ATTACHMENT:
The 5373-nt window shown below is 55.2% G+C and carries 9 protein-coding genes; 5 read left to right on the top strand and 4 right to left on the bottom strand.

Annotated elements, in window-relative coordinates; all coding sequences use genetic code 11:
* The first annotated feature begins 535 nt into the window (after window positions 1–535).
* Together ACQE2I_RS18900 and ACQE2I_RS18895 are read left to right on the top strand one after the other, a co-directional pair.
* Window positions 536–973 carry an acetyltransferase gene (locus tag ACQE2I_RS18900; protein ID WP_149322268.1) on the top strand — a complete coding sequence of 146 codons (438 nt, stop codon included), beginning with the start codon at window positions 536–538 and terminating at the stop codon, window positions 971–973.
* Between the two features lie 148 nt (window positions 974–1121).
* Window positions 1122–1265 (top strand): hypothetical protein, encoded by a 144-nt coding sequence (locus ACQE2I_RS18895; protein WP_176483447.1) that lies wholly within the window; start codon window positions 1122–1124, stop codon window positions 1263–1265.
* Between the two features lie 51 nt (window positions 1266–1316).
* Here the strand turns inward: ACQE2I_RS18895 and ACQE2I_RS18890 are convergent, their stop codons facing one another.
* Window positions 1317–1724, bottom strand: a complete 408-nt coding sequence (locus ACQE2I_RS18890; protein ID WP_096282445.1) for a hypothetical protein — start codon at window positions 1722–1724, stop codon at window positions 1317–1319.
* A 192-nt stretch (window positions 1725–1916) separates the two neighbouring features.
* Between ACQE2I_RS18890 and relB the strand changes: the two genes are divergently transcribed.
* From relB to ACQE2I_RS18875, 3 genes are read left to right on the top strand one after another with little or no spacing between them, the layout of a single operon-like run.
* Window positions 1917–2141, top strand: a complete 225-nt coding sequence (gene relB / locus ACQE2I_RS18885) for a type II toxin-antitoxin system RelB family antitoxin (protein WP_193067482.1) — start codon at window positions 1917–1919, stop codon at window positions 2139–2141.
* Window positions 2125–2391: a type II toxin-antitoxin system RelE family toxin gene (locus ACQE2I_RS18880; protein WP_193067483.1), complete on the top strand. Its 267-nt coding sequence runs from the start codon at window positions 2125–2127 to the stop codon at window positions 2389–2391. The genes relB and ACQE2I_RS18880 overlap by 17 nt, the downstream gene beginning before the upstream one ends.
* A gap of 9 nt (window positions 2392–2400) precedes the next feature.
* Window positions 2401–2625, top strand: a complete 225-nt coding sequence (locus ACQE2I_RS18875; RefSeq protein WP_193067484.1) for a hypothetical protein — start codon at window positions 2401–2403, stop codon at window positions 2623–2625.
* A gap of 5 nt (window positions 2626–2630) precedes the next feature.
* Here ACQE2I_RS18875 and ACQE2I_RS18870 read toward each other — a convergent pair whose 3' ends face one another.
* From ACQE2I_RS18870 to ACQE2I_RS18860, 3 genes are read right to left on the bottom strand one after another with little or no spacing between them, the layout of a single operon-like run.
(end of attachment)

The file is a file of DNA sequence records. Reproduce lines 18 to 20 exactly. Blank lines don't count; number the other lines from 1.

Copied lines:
* A gap of 5 nt (window positions 2626–2630) precedes the next feature.
* Here ACQE2I_RS18875 and ACQE2I_RS18870 read toward each other — a convergent pair whose 3' ends face one another.
* From ACQE2I_RS18870 to ACQE2I_RS18860, 3 genes are read right to left on the bottom strand one after another with little or no spacing between them, the layout of a single operon-like run.